Monday, January 27, 2014

EAPs: Counseling While Rome Burns

I am always fascinated by EA professionals and what interests them. Over the past 13 years of blogging on EAP and behavioral exposures to financial loss in the workplace, clinical topics always get top views. Codependency, emotional intelligence in the workplace, relationships with the supervisor, depression, and stress management--they're all big attention-getters. Less so with issues affecting the survivability of the EAP field. This is puzzling to me. These issues include increasing EAP utilization, marketing EAPs, tightening up and enhancing relationships with management, and the one I think is the tippy-top issue --- demonstrating cost-benefit and how to prove the cost of troubled employees. These topics link to the survivability of the EAP field. And let me say that an obscure international EAP research study being conducted Sweden or Swiss researches is never going to produce the sea change needed for this field to relive its heyday. To that end, here is last week's WorkExcel E-Newsletter story which screams for EAPs  to pay attention to it. Get "into" proving your worth and confront faux-EAPs Know how to discuss cost-benefit and return on investment before the CFO comes knocking on your door.

Thursday, January 9, 2014

EAPs: How to Create An "End of Session" Health Tips Pitch

Three Health Tips To Conclude
Any Employee-Client Counseling Session

First of all... Happy New Year.

What three health tips would you offer an employee while walking him or her to the door following a meeting in your office to discuss a personal problem? Employee assistance programs, consider the following:

Whether you meet with an employee who is depressed, anxious, worried, traumatized, victimized, upset with a boss, or simply disgruntled, I bet you say at the end of the meeting, "Thanks John for coming in, and take care of yourself, ok?..."

These last 60 seconds often conclude with a handshake and well wishes, but they are an excellent time to insert healthful advice that will be remembered.

Taking a few minutes to develop a small, health tips "pitch" that you can deliver in the final moments. You'll benefit your client-employee and help the organization at the same time.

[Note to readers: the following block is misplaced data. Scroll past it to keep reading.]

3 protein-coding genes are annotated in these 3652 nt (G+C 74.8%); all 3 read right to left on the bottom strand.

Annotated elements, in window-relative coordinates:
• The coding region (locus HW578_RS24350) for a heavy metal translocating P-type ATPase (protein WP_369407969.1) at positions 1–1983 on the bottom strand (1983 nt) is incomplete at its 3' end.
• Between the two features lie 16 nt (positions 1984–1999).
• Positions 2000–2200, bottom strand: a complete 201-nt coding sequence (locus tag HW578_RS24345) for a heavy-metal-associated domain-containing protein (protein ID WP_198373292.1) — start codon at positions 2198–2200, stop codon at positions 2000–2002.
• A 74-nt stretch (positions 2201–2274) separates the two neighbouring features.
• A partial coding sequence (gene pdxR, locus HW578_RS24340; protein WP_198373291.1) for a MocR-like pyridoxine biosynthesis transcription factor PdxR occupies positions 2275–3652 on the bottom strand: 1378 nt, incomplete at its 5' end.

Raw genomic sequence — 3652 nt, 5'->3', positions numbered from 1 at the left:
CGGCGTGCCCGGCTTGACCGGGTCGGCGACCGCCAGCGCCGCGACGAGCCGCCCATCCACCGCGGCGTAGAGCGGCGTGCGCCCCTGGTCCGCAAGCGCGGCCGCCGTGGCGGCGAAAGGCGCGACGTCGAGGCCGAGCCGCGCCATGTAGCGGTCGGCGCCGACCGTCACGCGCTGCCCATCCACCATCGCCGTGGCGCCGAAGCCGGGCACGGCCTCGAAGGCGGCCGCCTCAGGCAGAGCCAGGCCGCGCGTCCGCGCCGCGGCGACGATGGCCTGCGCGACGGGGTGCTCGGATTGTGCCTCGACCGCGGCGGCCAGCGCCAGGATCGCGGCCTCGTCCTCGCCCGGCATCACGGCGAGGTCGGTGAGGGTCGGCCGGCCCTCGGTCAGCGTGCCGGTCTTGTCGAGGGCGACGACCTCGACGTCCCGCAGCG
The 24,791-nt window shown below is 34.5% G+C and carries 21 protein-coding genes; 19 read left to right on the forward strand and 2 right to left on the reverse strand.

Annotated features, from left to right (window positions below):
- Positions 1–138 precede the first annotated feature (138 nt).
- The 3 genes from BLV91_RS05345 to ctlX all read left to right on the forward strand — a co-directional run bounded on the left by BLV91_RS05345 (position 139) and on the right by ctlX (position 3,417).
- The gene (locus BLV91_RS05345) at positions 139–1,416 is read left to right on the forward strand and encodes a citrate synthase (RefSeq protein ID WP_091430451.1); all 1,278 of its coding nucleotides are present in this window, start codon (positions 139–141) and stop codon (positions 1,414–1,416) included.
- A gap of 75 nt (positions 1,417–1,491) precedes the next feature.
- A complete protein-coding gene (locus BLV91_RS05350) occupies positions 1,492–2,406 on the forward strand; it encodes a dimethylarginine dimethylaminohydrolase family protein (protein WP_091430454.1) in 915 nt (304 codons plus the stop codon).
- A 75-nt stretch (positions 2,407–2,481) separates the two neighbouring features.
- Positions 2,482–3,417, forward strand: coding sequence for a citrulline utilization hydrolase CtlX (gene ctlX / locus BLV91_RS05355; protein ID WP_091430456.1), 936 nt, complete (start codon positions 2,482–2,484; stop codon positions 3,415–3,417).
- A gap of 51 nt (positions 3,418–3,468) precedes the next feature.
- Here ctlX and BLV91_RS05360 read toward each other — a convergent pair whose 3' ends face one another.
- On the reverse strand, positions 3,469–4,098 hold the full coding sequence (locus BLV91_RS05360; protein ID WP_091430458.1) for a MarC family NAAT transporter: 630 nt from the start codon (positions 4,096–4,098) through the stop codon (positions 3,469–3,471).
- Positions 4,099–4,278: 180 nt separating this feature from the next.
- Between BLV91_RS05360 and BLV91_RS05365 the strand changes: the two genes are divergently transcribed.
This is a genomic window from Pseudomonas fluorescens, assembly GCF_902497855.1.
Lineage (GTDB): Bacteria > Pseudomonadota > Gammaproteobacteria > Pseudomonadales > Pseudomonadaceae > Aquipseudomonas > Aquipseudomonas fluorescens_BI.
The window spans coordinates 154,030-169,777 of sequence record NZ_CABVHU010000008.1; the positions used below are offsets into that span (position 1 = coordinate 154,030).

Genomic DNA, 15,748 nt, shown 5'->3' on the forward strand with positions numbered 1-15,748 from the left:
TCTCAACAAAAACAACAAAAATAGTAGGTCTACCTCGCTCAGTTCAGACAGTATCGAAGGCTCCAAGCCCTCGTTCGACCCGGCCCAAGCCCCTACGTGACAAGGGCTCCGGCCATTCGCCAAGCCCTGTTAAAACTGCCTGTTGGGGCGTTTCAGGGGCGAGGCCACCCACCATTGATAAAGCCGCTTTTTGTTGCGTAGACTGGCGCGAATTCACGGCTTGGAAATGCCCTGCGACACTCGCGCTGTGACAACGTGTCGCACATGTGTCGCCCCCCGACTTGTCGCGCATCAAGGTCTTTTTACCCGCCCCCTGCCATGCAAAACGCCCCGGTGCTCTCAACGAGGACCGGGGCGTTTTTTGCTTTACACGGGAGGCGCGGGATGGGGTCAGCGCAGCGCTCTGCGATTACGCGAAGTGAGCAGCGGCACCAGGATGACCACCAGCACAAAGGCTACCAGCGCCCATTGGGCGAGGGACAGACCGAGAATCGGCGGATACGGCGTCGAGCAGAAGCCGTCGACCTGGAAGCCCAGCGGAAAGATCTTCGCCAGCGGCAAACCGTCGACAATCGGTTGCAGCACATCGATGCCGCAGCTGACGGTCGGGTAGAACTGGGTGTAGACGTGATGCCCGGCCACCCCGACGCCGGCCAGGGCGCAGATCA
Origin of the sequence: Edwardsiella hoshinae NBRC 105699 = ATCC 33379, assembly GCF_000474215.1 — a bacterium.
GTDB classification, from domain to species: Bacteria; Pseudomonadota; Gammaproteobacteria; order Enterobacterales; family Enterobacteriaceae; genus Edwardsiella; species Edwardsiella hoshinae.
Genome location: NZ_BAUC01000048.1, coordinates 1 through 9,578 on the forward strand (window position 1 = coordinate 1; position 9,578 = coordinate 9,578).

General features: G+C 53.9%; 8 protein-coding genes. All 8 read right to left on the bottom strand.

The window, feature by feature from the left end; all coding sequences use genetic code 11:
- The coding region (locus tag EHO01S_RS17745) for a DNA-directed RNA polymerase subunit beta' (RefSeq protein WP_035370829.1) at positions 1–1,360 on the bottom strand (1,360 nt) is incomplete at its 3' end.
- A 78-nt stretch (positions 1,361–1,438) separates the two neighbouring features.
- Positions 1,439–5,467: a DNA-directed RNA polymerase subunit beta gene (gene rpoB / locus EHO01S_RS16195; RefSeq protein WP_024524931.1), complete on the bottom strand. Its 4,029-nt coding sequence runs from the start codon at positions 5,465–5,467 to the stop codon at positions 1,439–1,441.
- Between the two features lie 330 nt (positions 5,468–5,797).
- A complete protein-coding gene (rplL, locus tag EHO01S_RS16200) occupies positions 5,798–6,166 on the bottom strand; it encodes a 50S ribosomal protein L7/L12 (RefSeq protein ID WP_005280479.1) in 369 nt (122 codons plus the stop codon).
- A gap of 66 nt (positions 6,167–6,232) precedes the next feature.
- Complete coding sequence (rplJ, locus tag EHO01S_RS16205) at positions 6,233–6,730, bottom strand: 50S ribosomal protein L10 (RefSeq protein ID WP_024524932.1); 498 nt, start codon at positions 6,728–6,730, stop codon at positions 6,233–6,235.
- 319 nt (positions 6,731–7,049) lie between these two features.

When I saw this article in Inc. Magazine, I thought about
all the times I've said good-bye to a client, but only offered a general statement of support when I could have amended the remaining seconds with some cool sticky tips.

Check it out. I think you will agree that the end of any counseling session includes an opportunity for a good-bye pitch and these few health tips below are the ones to include. (I'm a great believer in short, bite-sized help.)

 From the Inc. magazine article include: 1) don't skip breakfast; 2) eat a healthy 4 p.m. snack; and, 3) get enough sleep.

Why these three things? Any why not, "get some exercise?"....

See the article and consider how you can further support your client, while helping the organization's productivity at the same time...what an EAP is all about.

Three Health Habits that Drive Success.

Tuesday, January 7, 2014

When Organizational Development Specialists Become "Professional Counselor"

EA professionals who also provide organizational development (OD) consulting may be able to practice both professions equally well, but OD staff are not in the position to play the role of an employee assistance professional. The problem is that many do.  This is a risk issue for organizations. An OD staffer cannot counsel employees and promise confidentiality any more than a janitor. I have seen organizations where employees visit with OD staffers instead of the EAP. OD staff can increase risk for organizations when they attempt to resolve organizational, communication, or morale problems that have their roots in clinical or psychiatric problems. Organizations should take steps to examine the role other experts in the organization play, and be clear with these professionals regarding the scope of their duties and areas of expertise. OD specialists who derive personal meaning and job satisfaction from the counseling role with employee employees will create risk for organizations and the employees they seek to help.